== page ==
Like many pet owners, I have a much deeper connection with my bulldog, Armando, than some might suspect possible. To say that he is a "substitute child" is part of the explanation. But even more so, he has become my constant companion, selfless friend, and emotional port in the storm of my harried and frantic Manhattan life. I never imagined that his unique personality and simple basic essence could be so effectively and strikingly captured with paint and canvas. You have accomplished what no photograph has been able. I received your portrait of Armando as a birthday gift commissioned by my partner two years ago. To this day it remains my most treasured gift. One critical objective of art is to evoke powerful emotion; Bulldog Front is an unquestionable success!    


Thank you,

Marc D.Shur, Ph.D

Armando Back

The minute I saw Annie's portraits of cats and dogs I knew I would like nothing better than to have her paint my daughter's dog "Bear". I love this dog so much I call him my 'grand-dog' but I figured I probably wouldn't be able to afford it. I was wrong. Annie worked with me on the price, the size and the delivery date and I am now the delighted owner of an original and unique painting of this special dog. Her process was as relaxed and fun as her personality! We went out on a snowy day to the park and Annie captured him in his natural and favorite environment. I treasure this portrait and enjoy looking at it every day!  


Dianne Robbins                

Bear Playing In the Snow

I have two beloved grand-dogs...both total individuals and solid members of their families.   When I saw Annie' s captivating portraits of the pets of friends and patrons I was enthralled.  What a perfect holiday gift for our two young families.  I had never commissioned a painting before.  Would she -could she -- do our  four-legged "family members?"  Without a doubt.  Annie's talent for catching defining looks and personalities was put to the test on Peetsie, lovable and sleek golden retriever, and Daisy, a Cavachon (Cavelier King Charles and Bichon Frise mix.), all lap dog.  Annie knew Peetsie well and was able to take the kind of photos she likes to work with.  Daisy had to be captured only from emailed photographs.   The finished products, in acrylics, were charming likenesses that captured the specialness of each pup and its environment.  Peetsie lay on her favorite oriental carpet, and Daisy lolled, tummy up, on the forbidden sofa. Those paintings now have pride of place in their respective homes and will be treasured for years to come.  Thank you, Annie, for sharing your talents with our families.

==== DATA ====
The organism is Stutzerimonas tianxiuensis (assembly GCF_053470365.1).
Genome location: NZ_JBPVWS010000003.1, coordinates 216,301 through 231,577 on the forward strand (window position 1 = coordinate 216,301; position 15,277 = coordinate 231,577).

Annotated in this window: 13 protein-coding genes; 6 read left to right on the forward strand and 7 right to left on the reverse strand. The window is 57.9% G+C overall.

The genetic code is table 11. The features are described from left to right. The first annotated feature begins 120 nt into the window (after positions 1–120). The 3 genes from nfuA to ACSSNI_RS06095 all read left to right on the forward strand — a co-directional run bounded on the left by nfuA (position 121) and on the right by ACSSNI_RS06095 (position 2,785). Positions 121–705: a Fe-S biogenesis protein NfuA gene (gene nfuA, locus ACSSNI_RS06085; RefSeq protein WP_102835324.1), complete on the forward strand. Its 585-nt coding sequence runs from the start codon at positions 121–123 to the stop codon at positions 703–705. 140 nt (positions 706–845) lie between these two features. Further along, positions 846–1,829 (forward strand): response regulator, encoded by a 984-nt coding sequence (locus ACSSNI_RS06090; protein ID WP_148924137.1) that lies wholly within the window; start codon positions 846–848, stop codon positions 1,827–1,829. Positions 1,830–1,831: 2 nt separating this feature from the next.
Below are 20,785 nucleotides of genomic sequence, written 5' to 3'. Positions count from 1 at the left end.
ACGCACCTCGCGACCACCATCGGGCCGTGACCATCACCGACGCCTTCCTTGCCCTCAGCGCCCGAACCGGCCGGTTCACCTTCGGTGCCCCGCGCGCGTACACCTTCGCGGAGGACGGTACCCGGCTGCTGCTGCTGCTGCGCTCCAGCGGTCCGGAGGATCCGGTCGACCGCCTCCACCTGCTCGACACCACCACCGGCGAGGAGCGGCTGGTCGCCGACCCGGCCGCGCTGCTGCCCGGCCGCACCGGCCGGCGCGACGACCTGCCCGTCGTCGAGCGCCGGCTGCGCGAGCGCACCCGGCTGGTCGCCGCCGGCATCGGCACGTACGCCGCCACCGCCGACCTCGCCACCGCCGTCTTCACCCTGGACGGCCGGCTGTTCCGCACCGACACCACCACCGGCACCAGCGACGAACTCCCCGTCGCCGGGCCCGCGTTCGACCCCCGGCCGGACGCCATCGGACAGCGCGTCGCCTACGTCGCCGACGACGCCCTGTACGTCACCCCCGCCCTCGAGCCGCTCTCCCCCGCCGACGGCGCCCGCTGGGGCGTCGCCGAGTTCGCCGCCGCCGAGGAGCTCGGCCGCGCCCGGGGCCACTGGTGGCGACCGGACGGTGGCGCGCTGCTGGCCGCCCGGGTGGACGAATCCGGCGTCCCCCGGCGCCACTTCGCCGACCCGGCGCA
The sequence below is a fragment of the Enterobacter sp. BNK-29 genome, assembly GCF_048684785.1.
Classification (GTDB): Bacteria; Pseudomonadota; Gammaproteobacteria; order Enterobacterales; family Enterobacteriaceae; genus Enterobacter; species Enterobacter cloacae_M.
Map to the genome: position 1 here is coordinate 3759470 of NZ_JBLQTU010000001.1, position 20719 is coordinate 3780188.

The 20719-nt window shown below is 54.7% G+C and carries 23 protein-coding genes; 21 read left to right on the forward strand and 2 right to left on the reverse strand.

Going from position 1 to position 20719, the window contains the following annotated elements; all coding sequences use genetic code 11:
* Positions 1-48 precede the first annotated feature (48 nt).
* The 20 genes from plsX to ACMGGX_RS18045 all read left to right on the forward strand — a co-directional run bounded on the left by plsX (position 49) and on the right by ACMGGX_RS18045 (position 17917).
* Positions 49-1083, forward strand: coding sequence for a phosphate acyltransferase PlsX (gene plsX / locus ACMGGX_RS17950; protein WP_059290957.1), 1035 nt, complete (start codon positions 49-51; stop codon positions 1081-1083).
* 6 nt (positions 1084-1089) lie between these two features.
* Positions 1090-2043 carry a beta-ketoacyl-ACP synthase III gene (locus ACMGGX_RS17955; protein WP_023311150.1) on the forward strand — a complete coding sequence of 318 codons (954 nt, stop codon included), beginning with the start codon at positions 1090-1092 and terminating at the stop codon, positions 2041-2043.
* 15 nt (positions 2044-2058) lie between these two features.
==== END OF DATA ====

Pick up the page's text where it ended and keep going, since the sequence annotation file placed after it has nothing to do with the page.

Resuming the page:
DWD, New Jersey


Commissions and Websites         

I am currently accepting commissions for animal portraits and may best be contacted at
Armando, watercolor,
11" x 11", 2010
 or 212-464-7519

You can see examples of previous paintings at and, as well as on
my main website,

Annie's work may be seen at 


Next Newsletter Issue
Garden Path: Homage to Vuillard - Oil - 2012


-- Next issue featuring Landscapes and
Plein Air Painting



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Please contact Stella Lillig for more information at and 212-924-3605

2013 Annie Shaver-Crandell